In the past 15-20 years, biogas has arisen as a possible solution to a number of infrastructure problems associated with waste. It’s not only waste from sewage treatment plants that can be used as raw material in the digestion chambers: the waste from abattoirs, illegal alcohol, excess, faulty or out-of-date goods from the food industry, and many other forms of excess organic material can be used. Much of what in the past created major handling problems can now be used to form useful biogas.
Increasing demandDemand for biogas is increasing, and the waste-treatment plants in Sweden still have considerable capacity available in the reactors. These reactors were built to provide clean waste water in a more efficient and environmentally sensitive manner, and the biogas was initially simply a nice extra. An important part of the research at BRC, therefore, is focussed on increasing production in biogas reactors that are already in operation. Increasing this production will be an important factor in achieving the objective of producing 15 TWh of energy from biogas in 2030.
The BRC researchers, led by Annika Björn, Bo Svensson and Sepehr Shakeri Yekta from the Department of Thematic Studies – Environmental Change, have also carried out experiments adding extra nutrients to the reactor to encourage the small methane-forming organisms in their work, and experiments mixing new substrates and raw materials into the sludge from waste-water treatment that is normally digested.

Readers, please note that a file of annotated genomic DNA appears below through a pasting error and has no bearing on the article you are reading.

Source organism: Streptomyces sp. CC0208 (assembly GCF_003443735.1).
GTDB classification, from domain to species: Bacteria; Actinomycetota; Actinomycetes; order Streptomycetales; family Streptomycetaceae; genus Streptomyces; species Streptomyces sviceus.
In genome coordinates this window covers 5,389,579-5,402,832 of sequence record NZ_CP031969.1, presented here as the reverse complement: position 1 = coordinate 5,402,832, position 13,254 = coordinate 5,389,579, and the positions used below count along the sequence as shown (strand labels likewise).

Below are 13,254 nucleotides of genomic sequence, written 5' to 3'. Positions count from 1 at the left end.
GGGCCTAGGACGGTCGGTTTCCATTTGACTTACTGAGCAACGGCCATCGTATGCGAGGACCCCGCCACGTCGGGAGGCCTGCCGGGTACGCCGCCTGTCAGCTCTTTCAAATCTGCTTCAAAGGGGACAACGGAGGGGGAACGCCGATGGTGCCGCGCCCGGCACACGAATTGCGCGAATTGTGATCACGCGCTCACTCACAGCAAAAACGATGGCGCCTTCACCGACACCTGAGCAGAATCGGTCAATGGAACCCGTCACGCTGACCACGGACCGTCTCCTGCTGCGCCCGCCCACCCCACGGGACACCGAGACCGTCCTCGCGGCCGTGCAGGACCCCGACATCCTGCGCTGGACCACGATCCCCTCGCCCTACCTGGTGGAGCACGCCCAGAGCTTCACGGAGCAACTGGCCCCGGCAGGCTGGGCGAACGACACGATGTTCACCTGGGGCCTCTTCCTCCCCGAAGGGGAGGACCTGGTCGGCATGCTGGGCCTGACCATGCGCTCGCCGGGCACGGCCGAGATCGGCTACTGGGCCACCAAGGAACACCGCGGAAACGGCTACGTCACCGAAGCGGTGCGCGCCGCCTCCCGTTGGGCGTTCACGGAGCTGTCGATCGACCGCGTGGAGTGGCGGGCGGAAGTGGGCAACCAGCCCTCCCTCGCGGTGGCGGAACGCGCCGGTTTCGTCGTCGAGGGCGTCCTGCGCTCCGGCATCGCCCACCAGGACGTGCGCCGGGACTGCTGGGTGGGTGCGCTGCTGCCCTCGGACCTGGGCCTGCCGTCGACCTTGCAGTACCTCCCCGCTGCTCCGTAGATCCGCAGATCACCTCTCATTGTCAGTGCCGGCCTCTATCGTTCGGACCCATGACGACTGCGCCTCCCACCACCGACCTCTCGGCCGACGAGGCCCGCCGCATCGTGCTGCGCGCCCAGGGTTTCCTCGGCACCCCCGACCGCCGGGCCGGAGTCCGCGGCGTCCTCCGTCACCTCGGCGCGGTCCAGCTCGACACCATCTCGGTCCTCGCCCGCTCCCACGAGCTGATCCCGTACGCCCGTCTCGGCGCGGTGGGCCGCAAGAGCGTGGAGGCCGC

Difficult to digest fatOne substrate that has long been under scrutiny is waste fat, oils and other sticky waste from the fat filters used in restaurants. These materials cause problems in handling the waste, but at the same time contain huge amounts of energy. The energy content can be 300 times higher than it is in the waste-water sludge that is digested at sewage treatment plants. It is, however, difficult to digest fat in the reactors. There is a tendency that long-chain fatty acids (LCFAs) form, and these can clog just about anything and disrupt the processes.
In a project that required the patience of Job, researchers from the BRC have mixed waste-water sludge from the Henriksdal sewage treatment plant in Stockholm with different amounts of fat from filters in restaurants at LiU, in order to study in detail how the small methane-forming organisms react.
“We wanted to increase our understanding of the organisms that break down fat,” says Annika Björn.
It became apparent that a central organism in this process is the Syntrophomonas bacterium.
“The concentration of Syntrophomonas is important in getting a good result. But this bacterium grows rather slowly and needs a somewhat longer retention time in the reactor to work well. The time spent in the reactor must be increased, and thus we also suggest that material is recirculated in order to increase the efficiency of the process. The retention time for the bacteria can in this way be increased,” says Annika Björn, senior lecturer at the Department of Thematic Studies – Environmental Change, who has led the research at BRC.
“By acting strategically and feeding the reactor with exactly the right amount of fat to keep the concentration of Syntrophomonas above a certain threshold, it is possible to control the production and considerably increase the amount of biogas produced. The process at the same time means that we exploit what otherwise is a challenging substrate to deal with,” says Annika Björn.
Microbial community adaption influences long-chain fatty acid conversion during anaerobic codigestion of fats, oils, and grease with municipal sludge. Ryan M Ziels, Anna Karlsson, David Beck, Jörgen Ejlertsson, Sepehr Shakeri Yekta, Annika Björn, David Stensel and Bo Svensson from the University of Washington, Scandinavian Biogas Fuels AB and the Department of Thematic Studies – Environmental Change, Linköping University, Water Research 2016. DOI 10.1016/j.watres.2016.07.043